As you may recall, when Governor Eliot Spitzer was told that “Kristen” would be servicing him, he asked what she looked like.
Here’s what one student at the Spitzers’ alma mater had to say on the subject, after seeing the Spitzers’ 1984 HLS yearbook photos (in black and white, at right; the color photos are of Kristen):
Some have said young Silda kind of resembles Kristen the Call Girl.
Not sure I see it, but that’s a depressing thought.
Actually, we kinda do see a resemblance. But since Spitzer is (or was) a politician, let’s put it up to the popular vote:
While we’re on the subject of the Spitzers and their Harvard Law School days, a different tipster tells us:
I’m in Alvin Warren’s corporate tax class, and he said in class on Tuesday, when somehow the subject of him not teaching came up: “What would I be doing if I weren’t teaching? I’d be like Spitzer — doomed to be rich in New York. [Pause.] He took this class. As, alas, did his wife. I take no responsibility though.”
Move over, Eliot Spitzer and the Emperor’s Club. The St. Petersburg Times has a story on a Florida judge accused of stealing money from a New York stripper:
Christy Yamanaka says she had sex with 2nd District Court of Appeal Judge Thomas E. Stringer Sr. three times during their 15-year friendship.
She paid him rent in a home he once owned in Hawaii, and now lives in a New York City apartment leased under his name.
She says the married father of five owes her hundreds of thousands of dollars that he helped hide from creditors.
I’m not sure why the number of times the judge and the stripper had sex is the lead on this story. But hey, it is interesting!
The details on the juicier financial dealings follow. Sometimes it’s best not to keep it in the family:
Yamanaka said she contacted Stringer during the spring of 2004. She had declared bankruptcy in Las Vegas, and creditors won $315,000 in judgments against her. She hoped Stringer would help her sort out the legal mess.
The judge acknowledges that he referred Yamanaka to his son, Tampa attorney Daryl Stringer.
So, is it better to be “an Emperor” or “Your Majesty?”
Out of respect, she called Stringer “Your Majesty.”
Yamanaka had lived in Japan for seven years and says the country revered judges almost like gods.
My name is Kashmir Hill, and I’ll be David Lat’s co-blogger for the day. Before digging into today’s headlines, I’d like to introduce myself.
I’m a Washington, D.C., non-profiteer (aka low-paid nonprofit organization employee) and come to ATL from the journalism world. I manage international educational programs for journalists for the National Press Foundation. I also go to a lot of fun media awards dinners, like the Radio TV News Correspondents Dinner last March, where I watched Karl Rove rap and touched POTUS’s elbow. It was at such a dinner where I had the pleasure of meeting ATL’s editor-in-chief.
My legal experience is not limited to being surrounded by lawyers and law students in D.C. I did a post-college stint as a paralegal for Covington & Burling. Which convinced me not to go to law school.
Having lived in D.C. for five years, I’ve almost forgotten that there are people in the world who are not lawyers, journalists or government workers. Writing for ATL will allow me to stay in the law-journo bubble that is my comfort zone.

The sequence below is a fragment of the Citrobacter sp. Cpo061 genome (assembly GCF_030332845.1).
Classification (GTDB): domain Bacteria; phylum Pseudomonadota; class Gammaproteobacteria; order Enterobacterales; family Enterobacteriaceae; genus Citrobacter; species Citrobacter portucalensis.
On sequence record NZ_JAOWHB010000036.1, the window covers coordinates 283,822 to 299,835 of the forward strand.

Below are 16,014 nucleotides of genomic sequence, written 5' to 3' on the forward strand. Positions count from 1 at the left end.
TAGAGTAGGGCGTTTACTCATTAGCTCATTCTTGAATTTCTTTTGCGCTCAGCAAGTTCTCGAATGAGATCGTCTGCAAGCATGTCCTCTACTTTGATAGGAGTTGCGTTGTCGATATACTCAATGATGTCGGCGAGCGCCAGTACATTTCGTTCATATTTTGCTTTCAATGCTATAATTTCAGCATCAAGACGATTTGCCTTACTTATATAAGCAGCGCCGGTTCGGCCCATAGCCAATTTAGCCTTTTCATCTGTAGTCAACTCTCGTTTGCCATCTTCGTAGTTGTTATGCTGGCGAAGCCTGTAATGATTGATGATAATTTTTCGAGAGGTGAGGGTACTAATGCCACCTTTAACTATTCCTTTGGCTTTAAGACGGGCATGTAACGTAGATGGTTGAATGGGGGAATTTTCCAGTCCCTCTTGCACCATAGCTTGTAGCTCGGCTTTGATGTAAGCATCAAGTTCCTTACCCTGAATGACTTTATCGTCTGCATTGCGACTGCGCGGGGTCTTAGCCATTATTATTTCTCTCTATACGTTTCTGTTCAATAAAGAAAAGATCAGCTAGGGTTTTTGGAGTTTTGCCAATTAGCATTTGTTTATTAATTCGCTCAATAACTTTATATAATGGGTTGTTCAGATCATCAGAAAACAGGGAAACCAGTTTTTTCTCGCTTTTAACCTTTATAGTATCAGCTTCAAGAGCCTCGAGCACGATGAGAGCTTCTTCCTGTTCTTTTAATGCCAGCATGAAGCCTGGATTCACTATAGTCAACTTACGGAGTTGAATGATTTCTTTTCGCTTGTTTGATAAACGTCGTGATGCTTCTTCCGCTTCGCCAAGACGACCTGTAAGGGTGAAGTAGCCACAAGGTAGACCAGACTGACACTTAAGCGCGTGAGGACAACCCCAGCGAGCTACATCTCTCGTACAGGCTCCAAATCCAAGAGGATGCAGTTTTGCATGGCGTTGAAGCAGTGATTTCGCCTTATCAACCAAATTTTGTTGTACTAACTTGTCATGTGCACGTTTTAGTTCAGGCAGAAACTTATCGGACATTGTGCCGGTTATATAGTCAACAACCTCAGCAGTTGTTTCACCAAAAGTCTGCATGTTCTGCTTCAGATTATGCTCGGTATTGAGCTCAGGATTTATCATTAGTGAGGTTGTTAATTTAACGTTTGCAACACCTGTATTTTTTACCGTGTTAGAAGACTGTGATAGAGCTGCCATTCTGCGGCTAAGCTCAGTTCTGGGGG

We just came back from meeting a friend for drinks at the Mayflower Hotel, here in Washington, DC. We expressed a desire to see the door of the infamous room where New York Governor Eliot Spitzer got it on with that high-class hooker, “Kristen.” But we’d heard, on the radio, that the hotel had stationed a guard on the eighth floor, to prevent gawkers from walking past the notorious room 871 (just as travelers have besieged the Minneapolis airport bathroom made famous by Senator Larry Craig).
As it turned out, we were in luck. Our friend was staying at the Mayflower — on the eighth floor, conveniently enough. So we were able to make our way up there without any problem.
When we got up there, we didn’t see a guard; perhaps the guard was removed after the initial frenzy died down. But we did notice the hotel had removed the “871″ nameplate, presumably to prevent scandal-tourists like ourselves from taking photographs of it. Correction: It appears that the “871″ room number wasn’t removed by the hotel, but was stolen.
So all we can give you are photos of (1) the door to room no. 871, and (2) the marks where the nameplate used to be. Check them out, after the jump.
* Before they were famous: a portrait of Eliot Spitzer and Jim Cramer as young men. [Dealbreaker]
* In case you’re not yet tired of talking about Obama’s tax plan. [TaxProf Blog]
* Request for supplemental briefing? “If one child can have two mothers, or two fathers, etcetera, etcetera, etcetera, can one law be defended by two state officials?” [Legal Pad]
* Lawyer of the Day? If the allegations are true, she saved her client from the folly of buying Miami condos. [Daily Business Review]
* Some legal documents “are so poorly written – full of ambiguities, inconsistencies, ‘circular references’ and worse, contradictions – that many investors, trustees and respective legal advisors do not know how to interpret them.” Which is precisely why they need to hire $600-an-hour lawyers. [Financial Times (subscription)]
Here’s the latest crazy Eliot Spitzer rumor we’ve heard. In the past few days, there has been a torrent of Spitzer coverage, so we apologize if it has surfaced elsewhere. But we don’t recall coming across this tidbit already, and our Google News and Technorati searches for “spitzer lick” came up… clean.
This comes from a reliable ATL tipster, whose true identity is known to us, and who has given us good info in the past. But the tipster is two degrees removed from the young woman who allegedly interacted with Governor Spitzer, so apply whatever gossip discount factor you deem appropriate. Here it is:
[A friend of a friend is] a Swiss-Brazilian girl who went to D.C. to f**k Spitzer over the summer. Apparently he’s been up to this for awhile.